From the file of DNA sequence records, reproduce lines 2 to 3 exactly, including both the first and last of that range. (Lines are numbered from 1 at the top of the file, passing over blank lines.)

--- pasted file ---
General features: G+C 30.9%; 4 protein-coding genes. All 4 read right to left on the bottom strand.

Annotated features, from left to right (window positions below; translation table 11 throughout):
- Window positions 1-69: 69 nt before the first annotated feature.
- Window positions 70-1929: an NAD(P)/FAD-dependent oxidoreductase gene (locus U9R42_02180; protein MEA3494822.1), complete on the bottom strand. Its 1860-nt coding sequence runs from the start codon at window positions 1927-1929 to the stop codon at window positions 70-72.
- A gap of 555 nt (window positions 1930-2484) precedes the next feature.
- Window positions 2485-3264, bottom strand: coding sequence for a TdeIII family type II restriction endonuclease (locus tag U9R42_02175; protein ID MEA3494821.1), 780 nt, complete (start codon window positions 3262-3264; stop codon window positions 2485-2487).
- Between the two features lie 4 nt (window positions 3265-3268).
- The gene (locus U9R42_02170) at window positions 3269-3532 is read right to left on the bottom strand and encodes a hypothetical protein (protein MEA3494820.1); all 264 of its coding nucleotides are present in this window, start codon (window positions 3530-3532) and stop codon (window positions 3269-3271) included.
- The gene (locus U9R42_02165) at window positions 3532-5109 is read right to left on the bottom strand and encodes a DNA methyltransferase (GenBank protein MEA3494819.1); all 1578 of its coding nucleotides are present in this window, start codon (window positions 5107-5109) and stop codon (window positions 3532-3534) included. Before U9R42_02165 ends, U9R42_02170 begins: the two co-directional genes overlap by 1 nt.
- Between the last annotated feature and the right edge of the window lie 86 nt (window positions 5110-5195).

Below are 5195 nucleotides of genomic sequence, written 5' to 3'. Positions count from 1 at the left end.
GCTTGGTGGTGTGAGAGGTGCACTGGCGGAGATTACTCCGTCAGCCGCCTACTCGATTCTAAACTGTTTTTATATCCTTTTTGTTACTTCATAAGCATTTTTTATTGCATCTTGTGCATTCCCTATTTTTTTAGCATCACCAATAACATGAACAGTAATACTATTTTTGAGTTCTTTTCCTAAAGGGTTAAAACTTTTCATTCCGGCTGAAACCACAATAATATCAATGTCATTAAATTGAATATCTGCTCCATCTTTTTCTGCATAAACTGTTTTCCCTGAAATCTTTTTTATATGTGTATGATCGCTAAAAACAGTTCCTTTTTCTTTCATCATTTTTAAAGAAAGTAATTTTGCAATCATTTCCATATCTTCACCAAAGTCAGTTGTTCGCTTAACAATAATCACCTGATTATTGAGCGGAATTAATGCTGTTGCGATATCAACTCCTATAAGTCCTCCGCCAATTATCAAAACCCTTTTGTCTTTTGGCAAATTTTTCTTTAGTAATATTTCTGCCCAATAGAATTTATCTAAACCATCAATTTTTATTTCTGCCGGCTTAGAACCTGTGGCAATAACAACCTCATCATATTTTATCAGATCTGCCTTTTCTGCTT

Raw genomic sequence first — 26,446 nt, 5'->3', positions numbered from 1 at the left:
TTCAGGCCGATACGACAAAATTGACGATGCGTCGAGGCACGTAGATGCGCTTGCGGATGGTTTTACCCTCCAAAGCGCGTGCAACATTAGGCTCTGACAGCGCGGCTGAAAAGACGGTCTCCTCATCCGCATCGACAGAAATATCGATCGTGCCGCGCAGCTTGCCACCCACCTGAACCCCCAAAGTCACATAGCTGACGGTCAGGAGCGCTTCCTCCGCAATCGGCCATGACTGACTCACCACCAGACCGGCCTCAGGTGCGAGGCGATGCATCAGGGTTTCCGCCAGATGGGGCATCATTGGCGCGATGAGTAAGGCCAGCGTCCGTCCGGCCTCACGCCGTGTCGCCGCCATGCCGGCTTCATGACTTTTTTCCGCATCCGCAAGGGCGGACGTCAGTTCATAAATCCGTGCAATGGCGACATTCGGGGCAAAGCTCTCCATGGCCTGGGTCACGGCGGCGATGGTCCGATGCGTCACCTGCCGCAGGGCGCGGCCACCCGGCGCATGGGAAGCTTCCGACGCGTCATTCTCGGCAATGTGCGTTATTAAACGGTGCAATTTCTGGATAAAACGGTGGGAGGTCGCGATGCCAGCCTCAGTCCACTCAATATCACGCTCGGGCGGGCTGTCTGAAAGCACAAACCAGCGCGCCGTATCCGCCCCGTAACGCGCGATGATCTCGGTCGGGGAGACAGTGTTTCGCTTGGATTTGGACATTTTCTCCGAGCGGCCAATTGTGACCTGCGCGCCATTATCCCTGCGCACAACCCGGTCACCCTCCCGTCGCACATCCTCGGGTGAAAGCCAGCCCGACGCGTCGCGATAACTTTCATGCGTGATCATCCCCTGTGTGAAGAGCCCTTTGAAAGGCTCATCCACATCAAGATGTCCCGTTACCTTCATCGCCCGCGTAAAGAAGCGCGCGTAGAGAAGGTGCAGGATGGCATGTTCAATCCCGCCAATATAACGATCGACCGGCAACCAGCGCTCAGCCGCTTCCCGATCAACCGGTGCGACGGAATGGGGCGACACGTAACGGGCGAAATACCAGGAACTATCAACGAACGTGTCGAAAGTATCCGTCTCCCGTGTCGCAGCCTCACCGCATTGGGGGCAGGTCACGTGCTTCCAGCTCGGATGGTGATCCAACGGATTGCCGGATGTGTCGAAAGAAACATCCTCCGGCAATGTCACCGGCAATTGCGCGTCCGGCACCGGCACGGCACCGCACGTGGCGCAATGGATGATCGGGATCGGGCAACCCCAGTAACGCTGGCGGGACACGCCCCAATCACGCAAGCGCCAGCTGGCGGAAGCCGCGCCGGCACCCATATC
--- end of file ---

Annotated features, from left to right (window positions below; translation table 11 throughout):
- Window positions 1-69: 69 nt before the first annotated feature.